Hotels near Liverpool Empire Theatre, Liverpool

Liverpool Empire Theatre

An ornately decorated listed building with a history going back more than 150 years, the Liverpool Empire Theatre hosted the Beatles before they were famous. It has one of the largest two-tier auditoriums in Britain, with seating for 2,348 people.

The theatre hosts musicals, concerts, plays, variety shows, dance shows, comedy, children’s shows, opera, burlesque performances and even wrestling. Frank Sinatra, Judy Garland, Bing Crosby, Mae West, Laurel and Hardy, Julie Andrews, Arthur Askey, The Carpenters, Bruce Forsyth, Victoria Wood, Morecambe and Wise, Shirley Bassey and Kate Bush have all performed here.

In 2007, the theatre became one of only seven venues to have hosted a Royal Variety Performance. Disney also launched its first UK theatrical tour here with Beauty and the Beast.

The Beatles performed here in 1957 and 1959 when they were called, respectively, The Quarrymen and Johnny and the Moondogs. When they returned in 1965, at the height of their fame, the theatre was beyond packed – there were even people in the royal boxes which are not normally available, and the screaming of the audience made the performance inaudible at times.


The present-day theatre is the second to be built on the site. Its predecessor, the Prince of Wales Theatre and Opera House, renamed the Alexandra Theatre and Opera House the following year, opened in 1866, lit by gas and with stage machinery powered by steam.

Ellen Terry, Marie Lloyd and Sarah Bernhardt all performed there, but towards the end of the century the theatre began to struggle financially. At one point staff had to fight the bailiffs off with fire hoses.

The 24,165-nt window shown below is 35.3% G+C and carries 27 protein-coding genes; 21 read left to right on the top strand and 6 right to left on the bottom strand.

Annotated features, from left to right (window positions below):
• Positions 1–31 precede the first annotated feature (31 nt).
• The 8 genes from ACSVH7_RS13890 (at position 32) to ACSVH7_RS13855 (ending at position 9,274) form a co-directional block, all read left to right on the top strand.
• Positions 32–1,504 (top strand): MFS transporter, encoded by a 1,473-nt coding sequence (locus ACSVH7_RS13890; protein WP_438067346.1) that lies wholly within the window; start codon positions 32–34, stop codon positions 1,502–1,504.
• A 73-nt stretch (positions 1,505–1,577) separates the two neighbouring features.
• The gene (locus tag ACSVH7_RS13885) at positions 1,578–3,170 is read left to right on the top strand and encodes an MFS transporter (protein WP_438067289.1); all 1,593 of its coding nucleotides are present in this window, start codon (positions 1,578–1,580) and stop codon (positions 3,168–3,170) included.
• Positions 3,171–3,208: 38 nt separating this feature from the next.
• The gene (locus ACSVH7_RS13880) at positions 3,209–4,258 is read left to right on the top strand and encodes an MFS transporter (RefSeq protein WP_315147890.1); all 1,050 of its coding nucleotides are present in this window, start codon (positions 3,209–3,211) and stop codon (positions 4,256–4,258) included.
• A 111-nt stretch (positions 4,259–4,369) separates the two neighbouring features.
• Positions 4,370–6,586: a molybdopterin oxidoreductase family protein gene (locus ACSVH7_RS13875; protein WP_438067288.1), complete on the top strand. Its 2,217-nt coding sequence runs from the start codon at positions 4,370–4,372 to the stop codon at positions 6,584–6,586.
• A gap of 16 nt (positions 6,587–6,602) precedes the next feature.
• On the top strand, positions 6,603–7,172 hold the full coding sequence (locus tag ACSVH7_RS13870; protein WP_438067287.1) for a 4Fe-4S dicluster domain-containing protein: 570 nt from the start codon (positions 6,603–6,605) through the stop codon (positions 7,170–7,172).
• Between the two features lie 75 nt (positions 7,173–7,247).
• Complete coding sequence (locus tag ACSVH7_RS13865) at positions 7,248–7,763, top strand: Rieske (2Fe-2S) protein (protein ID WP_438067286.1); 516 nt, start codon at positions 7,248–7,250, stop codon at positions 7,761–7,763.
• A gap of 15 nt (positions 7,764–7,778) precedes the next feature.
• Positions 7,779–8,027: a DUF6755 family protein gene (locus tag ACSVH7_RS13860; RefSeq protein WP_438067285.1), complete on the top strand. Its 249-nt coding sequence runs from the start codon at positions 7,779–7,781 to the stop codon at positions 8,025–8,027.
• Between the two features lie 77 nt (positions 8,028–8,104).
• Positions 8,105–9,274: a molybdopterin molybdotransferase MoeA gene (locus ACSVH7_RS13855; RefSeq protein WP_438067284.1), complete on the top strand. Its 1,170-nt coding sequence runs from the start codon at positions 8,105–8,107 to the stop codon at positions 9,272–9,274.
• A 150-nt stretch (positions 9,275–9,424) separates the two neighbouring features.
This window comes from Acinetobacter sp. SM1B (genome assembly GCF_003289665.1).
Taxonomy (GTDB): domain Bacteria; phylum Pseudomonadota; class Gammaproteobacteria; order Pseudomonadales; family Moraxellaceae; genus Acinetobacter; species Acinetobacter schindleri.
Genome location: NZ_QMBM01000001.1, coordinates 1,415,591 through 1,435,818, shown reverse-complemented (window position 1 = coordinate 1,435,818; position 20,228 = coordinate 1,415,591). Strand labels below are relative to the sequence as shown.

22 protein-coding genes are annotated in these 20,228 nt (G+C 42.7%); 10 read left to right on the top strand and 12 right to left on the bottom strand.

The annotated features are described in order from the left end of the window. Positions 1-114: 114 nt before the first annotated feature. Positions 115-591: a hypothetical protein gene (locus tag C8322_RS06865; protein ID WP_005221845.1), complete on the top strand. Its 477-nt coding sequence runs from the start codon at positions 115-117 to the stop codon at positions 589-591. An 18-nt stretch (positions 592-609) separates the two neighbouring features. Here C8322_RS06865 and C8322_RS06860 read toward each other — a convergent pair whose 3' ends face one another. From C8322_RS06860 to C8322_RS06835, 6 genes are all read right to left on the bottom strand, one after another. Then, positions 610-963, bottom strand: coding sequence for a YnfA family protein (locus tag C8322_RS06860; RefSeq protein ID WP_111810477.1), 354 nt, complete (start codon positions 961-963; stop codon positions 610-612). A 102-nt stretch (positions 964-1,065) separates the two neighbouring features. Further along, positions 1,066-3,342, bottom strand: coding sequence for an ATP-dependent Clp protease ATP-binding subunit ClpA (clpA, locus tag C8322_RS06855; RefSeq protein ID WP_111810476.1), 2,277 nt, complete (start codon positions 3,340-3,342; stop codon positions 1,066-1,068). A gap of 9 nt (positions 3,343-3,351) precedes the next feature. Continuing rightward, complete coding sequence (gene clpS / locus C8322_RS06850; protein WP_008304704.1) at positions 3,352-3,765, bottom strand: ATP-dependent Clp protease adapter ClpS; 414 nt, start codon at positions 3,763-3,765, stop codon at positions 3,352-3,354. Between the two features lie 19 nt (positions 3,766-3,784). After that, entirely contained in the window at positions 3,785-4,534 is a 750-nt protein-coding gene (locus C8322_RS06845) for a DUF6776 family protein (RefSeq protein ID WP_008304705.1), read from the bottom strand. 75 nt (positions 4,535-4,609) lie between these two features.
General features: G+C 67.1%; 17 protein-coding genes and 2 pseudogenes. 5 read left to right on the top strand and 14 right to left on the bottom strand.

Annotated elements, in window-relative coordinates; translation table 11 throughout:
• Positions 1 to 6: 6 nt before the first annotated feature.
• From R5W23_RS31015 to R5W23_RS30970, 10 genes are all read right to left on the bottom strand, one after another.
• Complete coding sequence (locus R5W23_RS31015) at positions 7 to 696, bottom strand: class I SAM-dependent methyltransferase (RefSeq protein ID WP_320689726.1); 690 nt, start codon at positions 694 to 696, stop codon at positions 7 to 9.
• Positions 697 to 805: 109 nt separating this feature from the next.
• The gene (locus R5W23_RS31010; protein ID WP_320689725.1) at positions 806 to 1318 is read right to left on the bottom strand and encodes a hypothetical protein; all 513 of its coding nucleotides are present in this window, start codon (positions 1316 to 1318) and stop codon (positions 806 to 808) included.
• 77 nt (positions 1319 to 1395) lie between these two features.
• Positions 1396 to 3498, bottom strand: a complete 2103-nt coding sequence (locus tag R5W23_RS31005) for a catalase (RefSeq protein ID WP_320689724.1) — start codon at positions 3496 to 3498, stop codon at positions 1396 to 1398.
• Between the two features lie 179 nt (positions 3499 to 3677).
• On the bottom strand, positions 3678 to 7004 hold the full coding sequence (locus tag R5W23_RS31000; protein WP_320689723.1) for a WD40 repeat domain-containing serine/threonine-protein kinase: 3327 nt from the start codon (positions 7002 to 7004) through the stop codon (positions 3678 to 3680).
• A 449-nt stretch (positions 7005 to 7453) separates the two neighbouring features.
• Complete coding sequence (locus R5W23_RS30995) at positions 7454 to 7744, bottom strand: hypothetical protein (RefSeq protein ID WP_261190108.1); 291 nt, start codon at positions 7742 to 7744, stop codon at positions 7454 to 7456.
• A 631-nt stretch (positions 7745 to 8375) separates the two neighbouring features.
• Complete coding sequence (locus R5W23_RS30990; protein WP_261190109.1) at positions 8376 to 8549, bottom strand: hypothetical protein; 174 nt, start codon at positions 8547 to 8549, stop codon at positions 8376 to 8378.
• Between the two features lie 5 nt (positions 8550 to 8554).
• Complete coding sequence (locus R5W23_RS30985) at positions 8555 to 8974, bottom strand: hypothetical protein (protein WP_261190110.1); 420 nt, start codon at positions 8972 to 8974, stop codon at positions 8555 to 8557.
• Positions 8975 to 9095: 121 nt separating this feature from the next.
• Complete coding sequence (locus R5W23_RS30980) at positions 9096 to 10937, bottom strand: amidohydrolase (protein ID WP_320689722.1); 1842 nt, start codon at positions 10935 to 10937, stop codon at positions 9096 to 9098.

After being sold and renamed The Empire, the theatre was pulled down in 1924 so a larger one could be built. The new building was probably the most up-to-date theatre in the provinces at that time, although it had a couple of design flaws. Firstly, it was based on an American design and so had no bars, as Prohibition was in force at the time. This was swiftly remedied. Secondly, you can’t actually see the stage from the royal boxes!

The theatre proved popular during World War II, despite the raids over Liverpool and Birkenhead. It was damaged by a bomb which set fire to one of the boxes.

The theatre is reputedly haunted by two ghosts – a painter at the theatre called Len, and a girl of about nine or ten in Victorian clothes.


The theatre is in Lime Street, next to the train station, on the corner with London Road.

If you’re coming by car, the satnav postcode is L1 1JE. There is no car park at the theatre, but there are several a short walk away. The closest ones are in Mount Pleasant, Lord Nelson Street, Queen Square, which offers discounted parking for theatregoers after 17:00, and St John’s Shopping Centre, which does the same after 18:00. If you’re coming by train, take the Lord Nelson Street exit out of Lime Street station.

Its excellent city centre location means we have a vast range of hotels near the Liverpool Empire Theatre – and with so much to explore in the city, from the Liverpool ONE shopping mall to the waterfront, the Beatles Story to the Mersey Ferries cruises, it’d be rude not to stay a bit longer.


The theatre has four bars, a snack kiosk, and two lifts. There is also a three-floor function suite that can be used for events, parties and conferences.

The Empire runs backstage tours, dance and drama workshops, and talks and activities for schools, community groups, adults and children.

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